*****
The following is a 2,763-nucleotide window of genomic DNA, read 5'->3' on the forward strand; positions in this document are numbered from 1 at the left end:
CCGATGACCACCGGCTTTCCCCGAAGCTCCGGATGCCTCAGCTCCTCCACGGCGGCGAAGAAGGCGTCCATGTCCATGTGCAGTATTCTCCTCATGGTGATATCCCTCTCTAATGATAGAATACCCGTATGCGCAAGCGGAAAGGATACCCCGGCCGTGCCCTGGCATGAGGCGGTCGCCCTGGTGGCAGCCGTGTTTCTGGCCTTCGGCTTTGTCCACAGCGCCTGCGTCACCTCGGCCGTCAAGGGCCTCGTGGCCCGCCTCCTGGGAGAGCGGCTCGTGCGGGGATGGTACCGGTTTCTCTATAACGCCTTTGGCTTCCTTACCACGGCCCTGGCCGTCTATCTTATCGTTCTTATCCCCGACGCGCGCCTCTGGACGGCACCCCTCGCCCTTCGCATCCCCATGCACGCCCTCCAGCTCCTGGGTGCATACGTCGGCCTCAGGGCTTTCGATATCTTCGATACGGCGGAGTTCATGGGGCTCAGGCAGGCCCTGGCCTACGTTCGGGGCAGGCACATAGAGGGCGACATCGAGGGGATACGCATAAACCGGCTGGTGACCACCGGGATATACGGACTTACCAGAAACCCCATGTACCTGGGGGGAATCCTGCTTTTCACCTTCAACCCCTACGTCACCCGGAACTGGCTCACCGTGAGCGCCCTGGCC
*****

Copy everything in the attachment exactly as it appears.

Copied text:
The following is a 2,763-nucleotide window of genomic DNA, read 5'->3' on the forward strand; positions in this document are numbered from 1 at the left end:
CCGATGACCACCGGCTTTCCCCGAAGCTCCGGATGCCTCAGCTCCTCCACGGCGGCGAAGAAGGCGTCCATGTCCATGTGCAGTATTCTCCTCATGGTGATATCCCTCTCTAATGATAGAATACCCGTATGCGCAAGCGGAAAGGATACCCCGGCCGTGCCCTGGCATGAGGCGGTCGCCCTGGTGGCAGCCGTGTTTCTGGCCTTCGGCTTTGTCCACAGCGCCTGCGTCACCTCGGCCGTCAAGGGCCTCGTGGCCCGCCTCCTGGGAGAGCGGCTCGTGCGGGGATGGTACCGGTTTCTCTATAACGCCTTTGGCTTCCTTACCACGGCCCTGGCCGTCTATCTTATCGTTCTTATCCCCGACGCGCGCCTCTGGACGGCACCCCTCGCCCTTCGCATCCCCATGCACGCCCTCCAGCTCCTGGGTGCATACGTCGGCCTCAGGGCTTTCGATATCTTCGATACGGCGGAGTTCATGGGGCTCAGGCAGGCCCTGGCCTACGTTCGGGGCAGGCACATAGAGGGCGACATCGAGGGGATACGCATAAACCGGCTGGTGACCACCGGGATATACGGACTTACCAGAAACCCCATGTACCTGGGGGGAATCCTGCTTTTCACCTTCAACCCCTACGTCACCCGGAACTGGCTCACCGTGAGCGCCCTGGCC